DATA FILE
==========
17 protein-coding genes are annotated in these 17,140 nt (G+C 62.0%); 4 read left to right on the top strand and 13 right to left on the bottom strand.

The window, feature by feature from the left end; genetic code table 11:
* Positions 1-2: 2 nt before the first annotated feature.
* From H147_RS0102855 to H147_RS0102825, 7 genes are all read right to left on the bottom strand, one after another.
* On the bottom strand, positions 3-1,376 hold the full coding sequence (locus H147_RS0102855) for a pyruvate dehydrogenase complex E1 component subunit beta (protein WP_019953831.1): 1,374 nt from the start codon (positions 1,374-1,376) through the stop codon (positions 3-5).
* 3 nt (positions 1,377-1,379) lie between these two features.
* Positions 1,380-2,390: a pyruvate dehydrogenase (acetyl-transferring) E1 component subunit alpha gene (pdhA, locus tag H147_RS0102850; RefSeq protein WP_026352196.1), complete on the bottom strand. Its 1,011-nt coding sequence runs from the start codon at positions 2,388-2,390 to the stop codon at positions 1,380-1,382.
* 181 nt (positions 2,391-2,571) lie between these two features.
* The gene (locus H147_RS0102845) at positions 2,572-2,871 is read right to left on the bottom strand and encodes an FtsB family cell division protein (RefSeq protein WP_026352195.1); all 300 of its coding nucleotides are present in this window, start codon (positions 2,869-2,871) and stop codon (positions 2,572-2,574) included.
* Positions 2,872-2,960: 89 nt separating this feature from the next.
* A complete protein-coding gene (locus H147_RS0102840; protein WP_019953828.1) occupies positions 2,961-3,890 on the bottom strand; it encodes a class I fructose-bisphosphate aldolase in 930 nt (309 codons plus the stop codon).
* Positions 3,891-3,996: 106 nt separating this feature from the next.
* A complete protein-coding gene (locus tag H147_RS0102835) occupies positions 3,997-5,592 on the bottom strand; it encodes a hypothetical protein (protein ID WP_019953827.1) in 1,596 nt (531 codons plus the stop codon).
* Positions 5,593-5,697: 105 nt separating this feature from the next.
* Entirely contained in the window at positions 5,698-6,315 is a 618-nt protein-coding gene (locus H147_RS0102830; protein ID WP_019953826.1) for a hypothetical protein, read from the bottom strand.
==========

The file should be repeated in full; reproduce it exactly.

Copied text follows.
17 protein-coding genes are annotated in these 17,140 nt (G+C 62.0%); 4 read left to right on the top strand and 13 right to left on the bottom strand.

The window, feature by feature from the left end; genetic code table 11:
* Positions 1-2: 2 nt before the first annotated feature.
* From H147_RS0102855 to H147_RS0102825, 7 genes are all read right to left on the bottom strand, one after another.
* On the bottom strand, positions 3-1,376 hold the full coding sequence (locus H147_RS0102855) for a pyruvate dehydrogenase complex E1 component subunit beta (protein WP_019953831.1): 1,374 nt from the start codon (positions 1,374-1,376) through the stop codon (positions 3-5).
* 3 nt (positions 1,377-1,379) lie between these two features.
* Positions 1,380-2,390: a pyruvate dehydrogenase (acetyl-transferring) E1 component subunit alpha gene (pdhA, locus tag H147_RS0102850; RefSeq protein WP_026352196.1), complete on the bottom strand. Its 1,011-nt coding sequence runs from the start codon at positions 2,388-2,390 to the stop codon at positions 1,380-1,382.
* 181 nt (positions 2,391-2,571) lie between these two features.
* The gene (locus H147_RS0102845) at positions 2,572-2,871 is read right to left on the bottom strand and encodes an FtsB family cell division protein (RefSeq protein WP_026352195.1); all 300 of its coding nucleotides are present in this window, start codon (positions 2,869-2,871) and stop codon (positions 2,572-2,574) included.
* Positions 2,872-2,960: 89 nt separating this feature from the next.
* A complete protein-coding gene (locus H147_RS0102840; protein WP_019953828.1) occupies positions 2,961-3,890 on the bottom strand; it encodes a class I fructose-bisphosphate aldolase in 930 nt (309 codons plus the stop codon).
* Positions 3,891-3,996: 106 nt separating this feature from the next.
* A complete protein-coding gene (locus tag H147_RS0102835) occupies positions 3,997-5,592 on the bottom strand; it encodes a hypothetical protein (protein ID WP_019953827.1) in 1,596 nt (531 codons plus the stop codon).
* Positions 5,593-5,697: 105 nt separating this feature from the next.
* Entirely contained in the window at positions 5,698-6,315 is a 618-nt protein-coding gene (locus H147_RS0102830; protein ID WP_019953826.1) for a hypothetical protein, read from the bottom strand.